After the results of the frankly disappointing Basel 111 banking regulation accord were released late on Sunday evening we saw equity rallies pretty much around the world. The Dow Jones Industrial Average rose by 81 points to 10544 and the UK FTSE 100 rose by 63 points to 5565. For the UK equity market this means that the FTSE 100 has rallied by 9.7% since its recent intra-day low of 5071 on the 25th August. Of course we have a large banking sector and just to give an example of the performance one of them Lloyds Banking Group had a low of 66p on the 25th August and closed at 78p yesterday for a rally of 18% in less than three weeks. Of course a marginal price does not necessarily indicate the ability to sell a large part of a bank but UK taxpayers at least have an asset that is currently valued more highly than before.
Japan’s Prime Minister survives a challenge
One market which did not follow the rallies is Japan as the Nikkei 225 equity index dropped by 22 points to 9299. Part of the reason for this decoupling is that there was a vote on who will be Prime Minister in Japan today. As to whether equity markets were unsettled by the fact that Naoto Kan kept his position or by the fact that Mr.Ozawa who had been embroiled in a corruption scandal not so long ago felt able to stand at all I am not so sure. One subject which reared its head very quickly after the victory was the strength of the Yen which rose to a fifteen year high at 83.25 versus the US dollar on the announcement. This is partly a function of US dollar weakness as the exchange rate versus the Euro at 107.24 is not quite as strong. Returning to the Nikkei 225 it is now some 1245 points lower than the Dow Jones.
Most countries would be grateful for strength against the US dollar as the fact that many commodities are priced in US dollars means that many import prices which are often input prices as well are reduced by such a move. However for Japan this is something more like a curates egg as she is mired in disinflation which the Bank of Japan is trying to end.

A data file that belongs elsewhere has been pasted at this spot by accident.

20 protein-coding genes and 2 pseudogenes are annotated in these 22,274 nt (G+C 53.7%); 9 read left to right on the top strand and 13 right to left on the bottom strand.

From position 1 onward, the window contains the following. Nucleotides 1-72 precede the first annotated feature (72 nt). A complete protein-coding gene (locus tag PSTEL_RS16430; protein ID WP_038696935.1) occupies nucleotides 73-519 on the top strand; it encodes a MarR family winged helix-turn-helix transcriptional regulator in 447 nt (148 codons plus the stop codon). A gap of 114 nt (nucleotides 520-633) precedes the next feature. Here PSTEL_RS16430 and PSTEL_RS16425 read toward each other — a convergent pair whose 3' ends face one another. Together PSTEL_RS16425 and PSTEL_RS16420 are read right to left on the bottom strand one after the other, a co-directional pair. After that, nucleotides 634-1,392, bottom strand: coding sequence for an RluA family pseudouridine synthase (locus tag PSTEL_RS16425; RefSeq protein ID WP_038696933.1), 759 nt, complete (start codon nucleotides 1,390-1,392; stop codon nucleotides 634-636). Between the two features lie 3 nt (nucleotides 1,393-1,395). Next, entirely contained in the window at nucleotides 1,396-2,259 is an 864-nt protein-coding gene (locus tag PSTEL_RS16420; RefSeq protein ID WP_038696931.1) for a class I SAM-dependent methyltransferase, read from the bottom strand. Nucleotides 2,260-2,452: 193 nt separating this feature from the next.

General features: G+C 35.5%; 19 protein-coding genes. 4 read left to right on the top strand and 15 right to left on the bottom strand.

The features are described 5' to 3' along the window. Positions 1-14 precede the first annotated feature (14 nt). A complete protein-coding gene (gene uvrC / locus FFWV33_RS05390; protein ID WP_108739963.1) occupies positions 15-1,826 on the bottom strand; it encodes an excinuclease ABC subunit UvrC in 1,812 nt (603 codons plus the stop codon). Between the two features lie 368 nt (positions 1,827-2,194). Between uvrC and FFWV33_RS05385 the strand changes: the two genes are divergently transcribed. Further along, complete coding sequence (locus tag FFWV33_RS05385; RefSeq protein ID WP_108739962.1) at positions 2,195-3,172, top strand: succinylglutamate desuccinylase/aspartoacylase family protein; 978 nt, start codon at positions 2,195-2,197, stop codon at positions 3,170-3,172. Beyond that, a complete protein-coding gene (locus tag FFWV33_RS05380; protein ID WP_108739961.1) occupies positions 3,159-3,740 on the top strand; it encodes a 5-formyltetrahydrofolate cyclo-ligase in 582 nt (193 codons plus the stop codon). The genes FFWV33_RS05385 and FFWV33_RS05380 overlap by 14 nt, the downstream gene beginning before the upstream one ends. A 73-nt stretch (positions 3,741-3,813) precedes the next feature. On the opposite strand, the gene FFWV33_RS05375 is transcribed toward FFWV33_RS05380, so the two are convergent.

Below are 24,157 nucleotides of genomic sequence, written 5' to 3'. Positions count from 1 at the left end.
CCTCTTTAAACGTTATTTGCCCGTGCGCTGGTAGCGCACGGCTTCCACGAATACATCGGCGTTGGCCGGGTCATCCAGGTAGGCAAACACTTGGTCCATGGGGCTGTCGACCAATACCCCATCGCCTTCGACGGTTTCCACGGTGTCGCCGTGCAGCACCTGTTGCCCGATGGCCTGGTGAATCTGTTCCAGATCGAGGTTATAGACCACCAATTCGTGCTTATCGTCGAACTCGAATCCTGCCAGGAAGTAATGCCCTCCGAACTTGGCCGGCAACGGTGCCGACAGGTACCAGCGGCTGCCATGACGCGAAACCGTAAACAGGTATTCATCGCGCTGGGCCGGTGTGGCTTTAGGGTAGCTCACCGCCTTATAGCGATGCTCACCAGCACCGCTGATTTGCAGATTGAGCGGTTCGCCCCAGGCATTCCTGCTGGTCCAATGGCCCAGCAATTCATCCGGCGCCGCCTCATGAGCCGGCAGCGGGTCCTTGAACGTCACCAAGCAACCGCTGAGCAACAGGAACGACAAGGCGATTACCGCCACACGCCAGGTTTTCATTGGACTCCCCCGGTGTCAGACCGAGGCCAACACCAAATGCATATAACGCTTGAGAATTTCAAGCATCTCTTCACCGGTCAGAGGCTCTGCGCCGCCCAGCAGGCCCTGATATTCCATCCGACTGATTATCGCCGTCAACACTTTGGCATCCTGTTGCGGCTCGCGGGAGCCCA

European Central Bank buys more peripheral debt
After all the rumours last week that the Securities Markets Programme was back in action, today we have confirmation that it was. For those unaware of the programme it is the one which the ECB uses to buy peripheral nations debt in the euro zone. Actually this should be against its constitution but a ruse was used to get round this by declaring that the markets were in a type of disequilibrium which the ECB was stepping in to help. After the shock and awe announcement of May 10th the ECB bought some 16.5 billion Euros worth in a week but over time it has scaled down its buying and up until last week seemed to have pretty much stopped at a total of 61 billion Euros.
The European Central Bank bought 237 million Euros of government bonds last week which is the biggest amount since the middle of August. Although this is not announced officially these purchases would have been of Greek, Portuguese and Irish bonds as the extra premium these so-called peripheral euro zone markets have to pay in interest rates over Germany rose because of deteriorating sentiment. The extra yield spread over Germany that Portugal and Ireland have had to pay in interest rates for 10-year bonds hit record levels last week and the reasons for this were documented in my articles of the 7th and 8th of September and I first introduced the Securities Markets Programme on the 10th May.
In the short-term the buying appears to have helped calm things down a little as Portuguese,Irish and Greek ten-year government bond yields closed at 5.77%,5.85% and 11.58% last night respectively which are improvements on the recent highs. However the ECB’s figures are only up to last Friday so they may have been buying again. Each of these three countries face serious problems which will mean that the issue is unlikely to go away for long. On this subject the sovereign wealth fund of Norway has rather gratuitously announced it had been buying Greek government bonds. I say gratuitously because it has a lot of money due to Norway’s vast gas and oil reserves and no doubt buys plenty of assets but it does not usually go to the trouble of advertising this. So it looks as though some form of political/official spinning is going on for Greece which does coincide with her politicians going on a roadshow to try to sell her bonds. There is an auction of 6 month Treasury Bills today which if the roadshow is going to have any effect will need to go well so perhaps we should expect that as it would appear that we may well be being primed for this.
Central banks: The Federal Reserve